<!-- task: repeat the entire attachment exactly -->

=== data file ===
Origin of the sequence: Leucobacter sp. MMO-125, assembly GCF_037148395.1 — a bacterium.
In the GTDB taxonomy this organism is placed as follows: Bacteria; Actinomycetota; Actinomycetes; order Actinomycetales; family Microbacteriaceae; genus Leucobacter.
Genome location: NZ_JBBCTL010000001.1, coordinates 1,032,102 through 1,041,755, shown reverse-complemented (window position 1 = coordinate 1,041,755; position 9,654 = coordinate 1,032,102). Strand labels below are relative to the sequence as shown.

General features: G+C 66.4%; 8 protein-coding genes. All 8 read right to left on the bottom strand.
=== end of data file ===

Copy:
Origin of the sequence: Leucobacter sp. MMO-125, assembly GCF_037148395.1 — a bacterium.
In the GTDB taxonomy this organism is placed as follows: Bacteria; Actinomycetota; Actinomycetes; order Actinomycetales; family Microbacteriaceae; genus Leucobacter.
Genome location: NZ_JBBCTL010000001.1, coordinates 1,032,102 through 1,041,755, shown reverse-complemented (window position 1 = coordinate 1,041,755; position 9,654 = coordinate 1,032,102). Strand labels below are relative to the sequence as shown.

General features: G+C 66.4%; 8 protein-coding genes. All 8 read right to left on the bottom strand.